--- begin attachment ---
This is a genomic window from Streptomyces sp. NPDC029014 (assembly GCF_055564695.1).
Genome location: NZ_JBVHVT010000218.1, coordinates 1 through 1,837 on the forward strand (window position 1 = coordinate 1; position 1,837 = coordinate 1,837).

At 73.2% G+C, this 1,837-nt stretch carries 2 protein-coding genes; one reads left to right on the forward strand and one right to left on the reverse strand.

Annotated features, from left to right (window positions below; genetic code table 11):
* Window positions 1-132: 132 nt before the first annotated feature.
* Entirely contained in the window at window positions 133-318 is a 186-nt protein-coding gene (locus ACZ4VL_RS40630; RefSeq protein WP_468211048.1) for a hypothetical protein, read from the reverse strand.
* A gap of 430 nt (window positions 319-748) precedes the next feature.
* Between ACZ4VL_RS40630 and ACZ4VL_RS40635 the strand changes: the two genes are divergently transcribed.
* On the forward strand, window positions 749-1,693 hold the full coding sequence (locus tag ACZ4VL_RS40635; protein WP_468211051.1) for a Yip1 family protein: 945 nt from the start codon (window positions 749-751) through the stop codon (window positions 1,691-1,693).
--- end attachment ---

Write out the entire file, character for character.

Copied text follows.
This is a genomic window from Streptomyces sp. NPDC029014 (assembly GCF_055564695.1).
Genome location: NZ_JBVHVT010000218.1, coordinates 1 through 1,837 on the forward strand (window position 1 = coordinate 1; position 1,837 = coordinate 1,837).

At 73.2% G+C, this 1,837-nt stretch carries 2 protein-coding genes; one reads left to right on the forward strand and one right to left on the reverse strand.

Annotated features, from left to right (window positions below; genetic code table 11):
* Window positions 1-132: 132 nt before the first annotated feature.
* Entirely contained in the window at window positions 133-318 is a 186-nt protein-coding gene (locus ACZ4VL_RS40630; RefSeq protein WP_468211048.1) for a hypothetical protein, read from the reverse strand.
* A gap of 430 nt (window positions 319-748) precedes the next feature.
* Between ACZ4VL_RS40630 and ACZ4VL_RS40635 the strand changes: the two genes are divergently transcribed.
* On the forward strand, window positions 749-1,693 hold the full coding sequence (locus tag ACZ4VL_RS40635; protein WP_468211051.1) for a Yip1 family protein: 945 nt from the start codon (window positions 749-751) through the stop codon (window positions 1,691-1,693).